Tagged: bard

2011 Is Finally Here

Baseball.

I’m watching opening day. Wonderful.

I’ve been meaning to write a “here comes 2011” post for weeks now; I guess late is better than never. Most of what I have to say has been said in one place or another.

I’m optimistic about 2011 for the Red Sox, but I would be lying if I said that I wasn’t worried about the pitching staff. I read a provocative question regarding the Sox staff somewhere this Spring: “Is the Red Sox staff good, or merely deep?” It strikes me as a legitimate question.

#1: Sure, Lester is an ace. No questions there.

#2: Buchholz is the poster child for sabermetric regression. Virtually every advanced metric last year (especially BABIP, xFIP, K/BB. K/9and strand rate) suggests that Buchholz was exceptionally lucky, and that his 2.33 ERA was something of a mirage. He won’t suddenly sink, but don’t be surprised to see an ERA closer to 4.00 than 3.00 this year. That’s good, not great.

#3: Beckett. Sigh. Entering the first year of a 4 year, 60 million dollar extension, one really has to wonder how much Beckett has left in the tank. This spring was not reassuring. When healthy, Beckett has a wicked curve and a nasty fastball. When not, his back injury flattens out both pitches and wrecks his control. Fingers crossed that we get more Dr. Beckett, and less Mr. Hyde.

#4: Lackey. I wasn’t a big fan of this signing last season, and I wasn’t surprised to see Lackey put up mediocre numbers last season. The guy is a horse, and he’g likely going to pitch his 200 innings. But they won’t be great innings–expect another 4.50 ERA.

#5: Dice-k? Wake? Doubrount? Player to be named later? Its hard to guess who will finish the year as the #5. Certainly, Dice “I can’t throw a ******* strike” K will be in line for the job, given his $10 million salary.

The bullpen should be outstanding. Any potential struggles by Papelbon should be absorbed by Bard (who will certainly be the closer after Papelbon departs for the Yankees this offseason). Jenks and Wheeler give nice 7th and 8th inning depth. I am a bit surprised that perennial prospect Michael Bowden didn’t make the team.

Obviously, this offense is ungodly. The Sox boast a potential all-time 1-6 with Ellsbury, Pedroia, Crawford, Youkilis, Gonzalez, and Ortiz. I mean, JD Drew isn’t an all-star anymore, but its pretty scary when he’s your #7. The Sox will score runs. And, assuming Youkilis holds up at third (and I think he’ll be ok in terms of zone rating), they can field the ball, too.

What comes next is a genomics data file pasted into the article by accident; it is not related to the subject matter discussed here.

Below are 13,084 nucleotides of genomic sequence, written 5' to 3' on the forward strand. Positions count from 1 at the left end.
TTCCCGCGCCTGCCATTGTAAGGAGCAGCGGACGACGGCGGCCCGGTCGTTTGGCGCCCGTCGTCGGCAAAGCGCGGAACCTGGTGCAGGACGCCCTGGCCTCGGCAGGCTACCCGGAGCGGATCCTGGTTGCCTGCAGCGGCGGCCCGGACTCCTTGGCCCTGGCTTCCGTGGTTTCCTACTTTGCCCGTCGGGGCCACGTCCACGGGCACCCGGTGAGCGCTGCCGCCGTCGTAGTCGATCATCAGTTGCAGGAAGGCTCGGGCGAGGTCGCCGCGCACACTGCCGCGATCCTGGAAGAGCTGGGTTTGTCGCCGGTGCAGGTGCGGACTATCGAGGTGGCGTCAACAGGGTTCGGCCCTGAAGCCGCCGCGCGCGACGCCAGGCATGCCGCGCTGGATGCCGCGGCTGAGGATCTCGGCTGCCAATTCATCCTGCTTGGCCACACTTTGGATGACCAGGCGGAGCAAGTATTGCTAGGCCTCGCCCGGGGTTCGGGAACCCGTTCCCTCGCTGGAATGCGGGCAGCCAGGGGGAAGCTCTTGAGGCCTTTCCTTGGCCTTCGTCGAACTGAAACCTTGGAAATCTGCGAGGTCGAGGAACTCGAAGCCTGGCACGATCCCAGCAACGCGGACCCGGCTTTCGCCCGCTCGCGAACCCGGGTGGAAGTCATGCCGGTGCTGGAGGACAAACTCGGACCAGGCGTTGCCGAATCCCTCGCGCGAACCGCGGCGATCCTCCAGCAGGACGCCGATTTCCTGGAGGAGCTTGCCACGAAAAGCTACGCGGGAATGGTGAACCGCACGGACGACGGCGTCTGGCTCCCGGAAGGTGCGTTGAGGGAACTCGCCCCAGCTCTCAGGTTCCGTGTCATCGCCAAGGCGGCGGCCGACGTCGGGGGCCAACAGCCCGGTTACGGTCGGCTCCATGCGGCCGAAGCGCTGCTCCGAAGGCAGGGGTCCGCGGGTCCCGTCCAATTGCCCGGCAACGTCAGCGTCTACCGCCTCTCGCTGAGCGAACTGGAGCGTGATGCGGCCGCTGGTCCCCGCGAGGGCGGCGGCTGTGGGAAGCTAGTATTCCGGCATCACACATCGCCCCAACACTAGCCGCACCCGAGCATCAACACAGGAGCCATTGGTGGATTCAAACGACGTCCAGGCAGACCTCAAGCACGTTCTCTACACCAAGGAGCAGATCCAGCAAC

The big question for me centers around Josh Beckett. I think that will determine whether the Red Sox win 95 games (and perhaps the division) or 90 games (and perhaps miss the playoffs).

The Yankees figure to be very good. There offense might come down a bit (Jeter, A-Rod, and Posada are all getting older), but I think their gamble on veteran, back-end starters is likely to pay off. I figure the Yanks can win 95 games.

I think the Rays are in trouble. Yes, they have the best starting pitching in the loaded AL East. And, yes, traditionally starting pitching wins in the regular season. But the AL East is a different beast–and all the other teams have very strong lineups (even Baltimore). I’m not sure starting pitching is enough, especially since the Rays bullpen got raped in the off-season. You can’t seriously start Dan Johnson at first base and hope to compete in the AL East. I figure, given their pitching, the Rays will win 90 games.

The AL Central has a few top contenders, and a few real stinkers–so I wouldn’t be surprised if that division put up two 94 game winners. And, since I think all five AL East teams are strong, I would be surprised to see three teams equal the win totals of the top AL East teams last season. In other words, I’m not convinced that the wild card will come out of the East–it certainly could, and probably will, but I don’t think it is the given that it has been lately.